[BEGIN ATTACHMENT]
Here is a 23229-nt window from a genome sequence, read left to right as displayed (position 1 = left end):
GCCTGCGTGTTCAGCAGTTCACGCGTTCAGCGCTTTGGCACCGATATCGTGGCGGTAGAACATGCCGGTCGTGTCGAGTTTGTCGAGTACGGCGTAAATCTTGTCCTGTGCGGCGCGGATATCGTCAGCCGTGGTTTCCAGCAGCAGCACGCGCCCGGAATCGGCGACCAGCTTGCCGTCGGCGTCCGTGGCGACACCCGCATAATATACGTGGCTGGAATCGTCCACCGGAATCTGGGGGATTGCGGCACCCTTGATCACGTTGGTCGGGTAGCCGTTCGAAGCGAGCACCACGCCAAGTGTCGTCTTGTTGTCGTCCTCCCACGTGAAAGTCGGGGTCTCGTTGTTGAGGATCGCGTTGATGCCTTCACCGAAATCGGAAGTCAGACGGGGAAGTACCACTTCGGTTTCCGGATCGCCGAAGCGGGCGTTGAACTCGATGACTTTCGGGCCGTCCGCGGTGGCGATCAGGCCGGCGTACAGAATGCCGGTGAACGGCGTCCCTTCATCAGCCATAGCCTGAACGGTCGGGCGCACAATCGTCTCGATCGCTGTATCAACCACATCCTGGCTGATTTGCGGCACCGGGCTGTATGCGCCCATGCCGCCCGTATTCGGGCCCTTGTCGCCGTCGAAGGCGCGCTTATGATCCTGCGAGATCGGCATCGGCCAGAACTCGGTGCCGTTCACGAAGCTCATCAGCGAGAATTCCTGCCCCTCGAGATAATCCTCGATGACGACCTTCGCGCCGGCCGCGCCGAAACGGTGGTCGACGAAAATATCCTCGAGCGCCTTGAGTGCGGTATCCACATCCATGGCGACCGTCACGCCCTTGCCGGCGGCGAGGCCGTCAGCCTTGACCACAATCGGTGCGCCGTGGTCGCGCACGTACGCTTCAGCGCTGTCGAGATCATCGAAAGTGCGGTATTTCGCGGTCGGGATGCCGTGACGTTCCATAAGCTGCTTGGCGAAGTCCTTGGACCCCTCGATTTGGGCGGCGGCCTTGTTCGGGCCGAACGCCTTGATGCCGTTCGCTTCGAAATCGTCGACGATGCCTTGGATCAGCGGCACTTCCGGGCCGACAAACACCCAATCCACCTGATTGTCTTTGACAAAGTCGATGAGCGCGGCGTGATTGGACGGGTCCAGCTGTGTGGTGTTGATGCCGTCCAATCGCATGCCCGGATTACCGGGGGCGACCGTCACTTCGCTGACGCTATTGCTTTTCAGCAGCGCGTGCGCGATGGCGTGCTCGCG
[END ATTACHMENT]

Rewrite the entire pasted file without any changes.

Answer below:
Here is a 23229-nt window from a genome sequence, read left to right as displayed (position 1 = left end):
GCCTGCGTGTTCAGCAGTTCACGCGTTCAGCGCTTTGGCACCGATATCGTGGCGGTAGAACATGCCGGTCGTGTCGAGTTTGTCGAGTACGGCGTAAATCTTGTCCTGTGCGGCGCGGATATCGTCAGCCGTGGTTTCCAGCAGCAGCACGCGCCCGGAATCGGCGACCAGCTTGCCGTCGGCGTCCGTGGCGACACCCGCATAATATACGTGGCTGGAATCGTCCACCGGAATCTGGGGGATTGCGGCACCCTTGATCACGTTGGTCGGGTAGCCGTTCGAAGCGAGCACCACGCCAAGTGTCGTCTTGTTGTCGTCCTCCCACGTGAAAGTCGGGGTCTCGTTGTTGAGGATCGCGTTGATGCCTTCACCGAAATCGGAAGTCAGACGGGGAAGTACCACTTCGGTTTCCGGATCGCCGAAGCGGGCGTTGAACTCGATGACTTTCGGGCCGTCCGCGGTGGCGATCAGGCCGGCGTACAGAATGCCGGTGAACGGCGTCCCTTCATCAGCCATAGCCTGAACGGTCGGGCGCACAATCGTCTCGATCGCTGTATCAACCACATCCTGGCTGATTTGCGGCACCGGGCTGTATGCGCCCATGCCGCCCGTATTCGGGCCCTTGTCGCCGTCGAAGGCGCGCTTATGATCCTGCGAGATCGGCATCGGCCAGAACTCGGTGCCGTTCACGAAGCTCATCAGCGAGAATTCCTGCCCCTCGAGATAATCCTCGATGACGACCTTCGCGCCGGCCGCGCCGAAACGGTGGTCGACGAAAATATCCTCGAGCGCCTTGAGTGCGGTATCCACATCCATGGCGACCGTCACGCCCTTGCCGGCGGCGAGGCCGTCAGCCTTGACCACAATCGGTGCGCCGTGGTCGCGCACGTACGCTTCAGCGCTGTCGAGATCATCGAAAGTGCGGTATTTCGCGGTCGGGATGCCGTGACGTTCCATAAGCTGCTTGGCGAAGTCCTTGGACCCCTCGATTTGGGCGGCGGCCTTGTTCGGGCCGAACGCCTTGATGCCGTTCGCTTCGAAATCGTCGACGATGCCTTGGATCAGCGGCACTTCCGGGCCGACAAACACCCAATCCACCTGATTGTCTTTGACAAAGTCGATGAGCGCGGCGTGATTGGACGGGTCCAGCTGTGTGGTGTTGATGCCGTCCAATCGCATGCCCGGATTACCGGGGGCGACCGTCACTTCGCTGACGCTATTGCTTTTCAGCAGCGCGTGCGCGATGGCGTGCTCGCG